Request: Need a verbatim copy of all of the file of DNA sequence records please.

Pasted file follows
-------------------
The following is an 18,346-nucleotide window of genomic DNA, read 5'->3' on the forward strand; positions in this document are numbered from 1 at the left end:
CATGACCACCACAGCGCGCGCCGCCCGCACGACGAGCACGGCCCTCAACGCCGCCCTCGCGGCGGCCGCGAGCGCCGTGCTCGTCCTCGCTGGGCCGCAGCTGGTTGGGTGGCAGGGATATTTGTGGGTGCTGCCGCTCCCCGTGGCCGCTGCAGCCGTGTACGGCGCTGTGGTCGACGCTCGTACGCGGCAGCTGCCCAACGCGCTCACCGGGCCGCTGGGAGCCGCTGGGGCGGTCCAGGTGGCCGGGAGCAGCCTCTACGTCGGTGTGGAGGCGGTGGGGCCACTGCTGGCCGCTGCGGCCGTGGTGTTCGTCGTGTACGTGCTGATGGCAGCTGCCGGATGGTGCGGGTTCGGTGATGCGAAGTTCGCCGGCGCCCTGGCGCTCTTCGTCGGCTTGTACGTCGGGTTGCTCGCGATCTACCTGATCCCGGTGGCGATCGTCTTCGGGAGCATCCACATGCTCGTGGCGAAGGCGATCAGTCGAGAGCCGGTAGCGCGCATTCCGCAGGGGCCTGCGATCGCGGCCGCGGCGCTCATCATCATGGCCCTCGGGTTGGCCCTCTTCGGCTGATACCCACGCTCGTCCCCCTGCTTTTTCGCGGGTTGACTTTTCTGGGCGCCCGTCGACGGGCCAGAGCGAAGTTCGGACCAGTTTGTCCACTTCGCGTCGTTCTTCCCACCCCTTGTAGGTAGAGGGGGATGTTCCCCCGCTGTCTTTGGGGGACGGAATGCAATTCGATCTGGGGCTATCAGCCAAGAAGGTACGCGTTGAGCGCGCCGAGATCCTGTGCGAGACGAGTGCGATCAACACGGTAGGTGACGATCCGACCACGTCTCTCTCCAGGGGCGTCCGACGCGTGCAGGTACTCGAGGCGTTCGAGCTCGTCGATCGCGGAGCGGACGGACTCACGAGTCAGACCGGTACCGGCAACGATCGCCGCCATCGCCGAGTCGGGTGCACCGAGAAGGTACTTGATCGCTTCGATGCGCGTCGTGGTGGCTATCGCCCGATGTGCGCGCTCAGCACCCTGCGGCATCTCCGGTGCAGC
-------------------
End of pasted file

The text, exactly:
The following is an 18,346-nucleotide window of genomic DNA, read 5'->3' on the forward strand; positions in this document are numbered from 1 at the left end:
CATGACCACCACAGCGCGCGCCGCCCGCACGACGAGCACGGCCCTCAACGCCGCCCTCGCGGCGGCCGCGAGCGCCGTGCTCGTCCTCGCTGGGCCGCAGCTGGTTGGGTGGCAGGGATATTTGTGGGTGCTGCCGCTCCCCGTGGCCGCTGCAGCCGTGTACGGCGCTGTGGTCGACGCTCGTACGCGGCAGCTGCCCAACGCGCTCACCGGGCCGCTGGGAGCCGCTGGGGCGGTCCAGGTGGCCGGGAGCAGCCTCTACGTCGGTGTGGAGGCGGTGGGGCCACTGCTGGCCGCTGCGGCCGTGGTGTTCGTCGTGTACGTGCTGATGGCAGCTGCCGGATGGTGCGGGTTCGGTGATGCGAAGTTCGCCGGCGCCCTGGCGCTCTTCGTCGGCTTGTACGTCGGGTTGCTCGCGATCTACCTGATCCCGGTGGCGATCGTCTTCGGGAGCATCCACATGCTCGTGGCGAAGGCGATCAGTCGAGAGCCGGTAGCGCGCATTCCGCAGGGGCCTGCGATCGCGGCCGCGGCGCTCATCATCATGGCCCTCGGGTTGGCCCTCTTCGGCTGATACCCACGCTCGTCCCCCTGCTTTTTCGCGGGTTGACTTTTCTGGGCGCCCGTCGACGGGCCAGAGCGAAGTTCGGACCAGTTTGTCCACTTCGCGTCGTTCTTCCCACCCCTTGTAGGTAGAGGGGGATGTTCCCCCGCTGTCTTTGGGGGACGGAATGCAATTCGATCTGGGGCTATCAGCCAAGAAGGTACGCGTTGAGCGCGCCGAGATCCTGTGCGAGACGAGTGCGATCAACACGGTAGGTGACGATCCGACCACGTCTCTCTCCAGGGGCGTCCGACGCGTGCAGGTACTCGAGGCGTTCGAGCTCGTCGATCGCGGAGCGGACGGACTCACGAGTCAGACCGGTACCGGCAACGATCGCCGCCATCGCCGAGTCGGGTGCACCGAGAAGGTACTTGATCGCTTCGATGCGCGTCGTGGTGGCTATCGCCCGATGTGCGCGCTCAGCACCCTGCGGCATCTCCGGTGCAGC